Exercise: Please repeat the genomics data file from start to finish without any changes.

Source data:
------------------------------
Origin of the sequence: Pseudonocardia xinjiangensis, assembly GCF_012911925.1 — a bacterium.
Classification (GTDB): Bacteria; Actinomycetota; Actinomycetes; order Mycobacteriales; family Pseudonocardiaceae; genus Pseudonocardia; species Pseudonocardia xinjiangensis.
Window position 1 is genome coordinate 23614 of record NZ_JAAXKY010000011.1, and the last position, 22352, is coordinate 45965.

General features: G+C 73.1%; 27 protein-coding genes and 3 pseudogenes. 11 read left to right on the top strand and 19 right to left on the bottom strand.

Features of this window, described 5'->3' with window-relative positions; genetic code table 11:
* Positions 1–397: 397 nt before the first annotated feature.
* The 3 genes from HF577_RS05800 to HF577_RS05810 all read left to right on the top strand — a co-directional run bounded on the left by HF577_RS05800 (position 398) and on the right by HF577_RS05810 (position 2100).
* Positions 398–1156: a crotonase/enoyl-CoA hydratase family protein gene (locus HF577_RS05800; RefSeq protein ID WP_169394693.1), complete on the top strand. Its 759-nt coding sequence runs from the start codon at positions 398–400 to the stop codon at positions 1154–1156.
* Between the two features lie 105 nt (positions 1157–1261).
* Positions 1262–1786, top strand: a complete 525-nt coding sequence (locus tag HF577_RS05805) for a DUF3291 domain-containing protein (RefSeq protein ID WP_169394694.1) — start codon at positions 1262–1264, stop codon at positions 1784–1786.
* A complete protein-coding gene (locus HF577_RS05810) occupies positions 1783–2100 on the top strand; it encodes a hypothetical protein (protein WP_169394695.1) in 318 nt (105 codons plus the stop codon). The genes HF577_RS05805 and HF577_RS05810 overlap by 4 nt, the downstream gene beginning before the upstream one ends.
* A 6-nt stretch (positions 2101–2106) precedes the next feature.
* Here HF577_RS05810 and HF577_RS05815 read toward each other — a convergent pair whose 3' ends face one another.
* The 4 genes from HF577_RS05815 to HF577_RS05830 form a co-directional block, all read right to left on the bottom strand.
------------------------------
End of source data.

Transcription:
Origin of the sequence: Pseudonocardia xinjiangensis, assembly GCF_012911925.1 — a bacterium.
Classification (GTDB): Bacteria; Actinomycetota; Actinomycetes; order Mycobacteriales; family Pseudonocardiaceae; genus Pseudonocardia; species Pseudonocardia xinjiangensis.
Window position 1 is genome coordinate 23614 of record NZ_JAAXKY010000011.1, and the last position, 22352, is coordinate 45965.

General features: G+C 73.1%; 27 protein-coding genes and 3 pseudogenes. 11 read left to right on the top strand and 19 right to left on the bottom strand.

Features of this window, described 5'->3' with window-relative positions; genetic code table 11:
* Positions 1–397: 397 nt before the first annotated feature.
* The 3 genes from HF577_RS05800 to HF577_RS05810 all read left to right on the top strand — a co-directional run bounded on the left by HF577_RS05800 (position 398) and on the right by HF577_RS05810 (position 2100).
* Positions 398–1156: a crotonase/enoyl-CoA hydratase family protein gene (locus HF577_RS05800; RefSeq protein ID WP_169394693.1), complete on the top strand. Its 759-nt coding sequence runs from the start codon at positions 398–400 to the stop codon at positions 1154–1156.
* Between the two features lie 105 nt (positions 1157–1261).
* Positions 1262–1786, top strand: a complete 525-nt coding sequence (locus tag HF577_RS05805) for a DUF3291 domain-containing protein (RefSeq protein ID WP_169394694.1) — start codon at positions 1262–1264, stop codon at positions 1784–1786.
* A complete protein-coding gene (locus HF577_RS05810) occupies positions 1783–2100 on the top strand; it encodes a hypothetical protein (protein WP_169394695.1) in 318 nt (105 codons plus the stop codon). The genes HF577_RS05805 and HF577_RS05810 overlap by 4 nt, the downstream gene beginning before the upstream one ends.
* A 6-nt stretch (positions 2101–2106) precedes the next feature.
* Here HF577_RS05810 and HF577_RS05815 read toward each other — a convergent pair whose 3' ends face one another.
* The 4 genes from HF577_RS05815 to HF577_RS05830 form a co-directional block, all read right to left on the bottom strand.